Anti-vaccine info online might have foreign roots and political aims.
Fake videos pose a risk to democratic representation, participation, and discussion. Canadians need to be mindful of their existence as we head towards the federal election.
A philosopher argues that people in today's world are not paying attention to others' views because they live in echo chambers, where they do not trust contrary evidence.
Claims that tweets on the Canadian election are the work of bot accounts, without empirical evidence or verification, need to be taken with a grain of salt.
Social media make it easier to push information out quickly during disasters, but also create challenges for public information officers, who have to judge which reports are credible enough to share.
When the organization of a social network impacts political discussion on a large scale, the consequences can be enormous.
Artificial intelligence holds great promise for medicine, but safeguards are needed to ensure it does not harm patients.
Looking for a short-term fix from the very thing that is causing you long-term problems is a symptom of addiction.
Political campaigns and journalists often turn to social media to see how voters feel about an election. But the numbers they see there may not accurately reflect the electorate's views.
Parents should have conversations with children from a young age about cybersecurity if they're to develop the skills needed to be safe online.
A historian says that critics get the past wrong.
You might see a headline from The Onion or The Babylon Bee and, for a split second, think it's true. But many social media users don't get the joke – and share these articles as if they're real.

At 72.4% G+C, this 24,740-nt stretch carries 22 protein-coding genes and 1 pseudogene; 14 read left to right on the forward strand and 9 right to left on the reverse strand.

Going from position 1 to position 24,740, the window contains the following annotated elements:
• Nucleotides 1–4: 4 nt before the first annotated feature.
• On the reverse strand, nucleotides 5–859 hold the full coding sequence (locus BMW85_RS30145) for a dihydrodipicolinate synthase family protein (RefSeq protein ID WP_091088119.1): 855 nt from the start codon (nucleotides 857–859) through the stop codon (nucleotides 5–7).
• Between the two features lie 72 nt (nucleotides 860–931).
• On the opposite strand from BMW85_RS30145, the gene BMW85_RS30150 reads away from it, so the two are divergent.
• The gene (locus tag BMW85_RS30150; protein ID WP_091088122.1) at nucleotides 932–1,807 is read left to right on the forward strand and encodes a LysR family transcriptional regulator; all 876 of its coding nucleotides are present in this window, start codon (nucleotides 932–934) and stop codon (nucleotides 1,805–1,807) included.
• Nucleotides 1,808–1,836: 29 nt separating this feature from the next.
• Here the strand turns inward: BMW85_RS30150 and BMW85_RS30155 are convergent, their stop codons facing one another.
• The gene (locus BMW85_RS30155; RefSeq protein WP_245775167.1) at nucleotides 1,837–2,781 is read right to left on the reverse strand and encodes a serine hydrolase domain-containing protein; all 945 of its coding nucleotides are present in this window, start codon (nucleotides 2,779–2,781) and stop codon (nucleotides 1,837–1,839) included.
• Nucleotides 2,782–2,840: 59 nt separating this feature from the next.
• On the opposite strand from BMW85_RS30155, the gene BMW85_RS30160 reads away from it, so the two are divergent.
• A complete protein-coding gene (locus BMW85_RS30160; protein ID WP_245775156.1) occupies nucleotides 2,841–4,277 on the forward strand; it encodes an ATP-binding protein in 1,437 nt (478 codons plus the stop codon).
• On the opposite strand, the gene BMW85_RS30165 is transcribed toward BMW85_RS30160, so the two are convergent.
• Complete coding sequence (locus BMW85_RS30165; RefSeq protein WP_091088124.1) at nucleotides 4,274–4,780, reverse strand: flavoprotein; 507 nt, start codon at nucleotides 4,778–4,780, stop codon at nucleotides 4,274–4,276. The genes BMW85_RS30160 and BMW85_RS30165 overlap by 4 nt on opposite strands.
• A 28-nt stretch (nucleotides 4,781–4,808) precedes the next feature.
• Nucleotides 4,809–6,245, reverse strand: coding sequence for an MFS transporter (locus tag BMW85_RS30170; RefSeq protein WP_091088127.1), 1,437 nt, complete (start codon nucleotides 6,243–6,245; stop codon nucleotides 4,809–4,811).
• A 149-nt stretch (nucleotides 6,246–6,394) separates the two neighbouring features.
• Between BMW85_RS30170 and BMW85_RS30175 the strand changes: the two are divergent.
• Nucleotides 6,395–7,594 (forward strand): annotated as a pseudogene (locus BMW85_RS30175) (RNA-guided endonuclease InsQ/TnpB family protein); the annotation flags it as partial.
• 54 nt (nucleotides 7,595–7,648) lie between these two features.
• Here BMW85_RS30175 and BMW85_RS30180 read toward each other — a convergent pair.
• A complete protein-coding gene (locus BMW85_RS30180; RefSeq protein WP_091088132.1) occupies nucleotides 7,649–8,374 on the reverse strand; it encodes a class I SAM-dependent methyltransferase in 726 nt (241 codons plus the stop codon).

Unicorns are a staple of social media. Today we might think of them as all magic and rainbows, but their past is one of ferocious beasts, religion, and mistranslation.
For all their good intentions, accidents happen when fallible humans intervene in complex systems they don't understand.
Data from England has found no link between increased social media use and a rise in diagnosed eating disorders.
University of Canberra Deputy Vice-Chancellor Geoff Crisp speaks with Michelle Grattan about the week in politics.
Multi-level marketing schemes promise easy money and a supportive community. But that's often not how they pan out.
Google and Facebook attract plenty of users and advertising dollars in Australia, but the ACCC will have to work with other watchdogs overseas on any effective regulation.
New evidence suggests most YouTube videos on climate change deny its existence.
'Phatic sharing' reclaims Twitter as a truly social network, rather than simply as a source of breaking news or a place for public debate between politicians, journalists, and activists.